According to an article in the Ouray County, The Watch, an elder abuse case in Colorado that lingered in county court for almost two and a half years reached partial conclusion.
Barbara Deluca, one of two co-defendants in the case, was originally charged with neglect of an at-risk victim, a Class 1 Misdemeanor. She reached a plea agreement, and the case never went to trial.
At a sentencing hearing on Feb. 6, Ouray County Judge David Westfall dismissed the charge of at-risk neglect and found Deluca guilty of a lesser charge of harassment.
Westfall sentenced Deluca to 30 days in jail with work release, one year of unsupervised probation and 150 hours of community service. As terms of her probation, Deluca was ordered to undergo an anger management evaluation and to not work with the elderly. She also faces court fines of $1,247.50.
The case dates back to Sept. 28, 2011, when a complaint was filed in Ouray County Court by District Attorney Dan Hotsenpiller, alleging that “between and including July 1, 2010 and March 2, 2011, Barbara A. Deluca unlawfully and knowingly neglected or knowingly acted in a manner likely to be injurious to the physical and mental welfare of Otsie Stowell, an at-risk adult.”
According to court documents, Stowell was in his 90s when the complaint was filed, and has since passed away. Deluca was a live-in caregiver at Stowell’s home on Log Hill at the time of the alleged abuse.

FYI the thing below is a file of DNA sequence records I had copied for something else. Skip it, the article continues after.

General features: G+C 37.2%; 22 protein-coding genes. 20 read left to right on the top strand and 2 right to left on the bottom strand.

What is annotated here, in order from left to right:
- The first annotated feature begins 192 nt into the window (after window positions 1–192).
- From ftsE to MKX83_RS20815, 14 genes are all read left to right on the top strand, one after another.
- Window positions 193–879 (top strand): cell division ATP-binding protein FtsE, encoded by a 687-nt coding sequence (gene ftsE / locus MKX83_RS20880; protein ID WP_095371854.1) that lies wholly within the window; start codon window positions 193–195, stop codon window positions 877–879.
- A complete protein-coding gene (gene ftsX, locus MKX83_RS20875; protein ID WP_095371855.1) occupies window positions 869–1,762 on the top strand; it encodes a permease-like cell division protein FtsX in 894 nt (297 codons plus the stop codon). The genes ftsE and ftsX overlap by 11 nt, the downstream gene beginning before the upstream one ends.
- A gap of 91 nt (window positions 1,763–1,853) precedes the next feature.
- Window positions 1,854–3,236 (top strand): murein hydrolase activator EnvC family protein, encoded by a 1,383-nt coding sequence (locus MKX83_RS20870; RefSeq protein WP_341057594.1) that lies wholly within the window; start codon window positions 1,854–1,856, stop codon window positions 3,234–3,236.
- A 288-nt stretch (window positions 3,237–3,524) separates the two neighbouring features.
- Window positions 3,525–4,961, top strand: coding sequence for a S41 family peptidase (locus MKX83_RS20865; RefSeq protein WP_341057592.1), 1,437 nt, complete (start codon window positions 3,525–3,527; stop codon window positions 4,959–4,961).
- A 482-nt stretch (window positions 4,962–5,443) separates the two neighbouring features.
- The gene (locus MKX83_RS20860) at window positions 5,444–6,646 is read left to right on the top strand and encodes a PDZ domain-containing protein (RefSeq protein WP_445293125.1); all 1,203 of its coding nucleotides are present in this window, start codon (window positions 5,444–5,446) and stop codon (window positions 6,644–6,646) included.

Among the witnesses listed in the original complaint were Shane Schmalz of the Ouray County Sheriff’s Office, Michael Shaver of Health and Human Services in Montrose, several personnel including a doctor from The Homestead at Montrose (an assisted living facility), and Stowell’s adult children Albert Stowell and Terressa Love.
Love was also listed as a co-defendant in the original complaint. Her case is still pending.
Ouray resident Ken McKenzie was summoned to testify by the DA at the sentencing hearing. He told The Watch that Stowell was a past master of the Ouray Masonic Lodge. The two men were friends and fellow Masons.
“I’d see bruises on him, when we were going to Olathe and Delta for meetings but he didn’t want to talk about it,” McKenzie said. “Elderly abuse has not been covered enough.”
According to Clerk of the Combined Courts Jane Holmes, the majority of the court documents associated with the case were filled with medical information that could not be released unless redacted. Much of the information contained in the court documents was argued to be hearsay and was not proven because the case didn’t go to trial.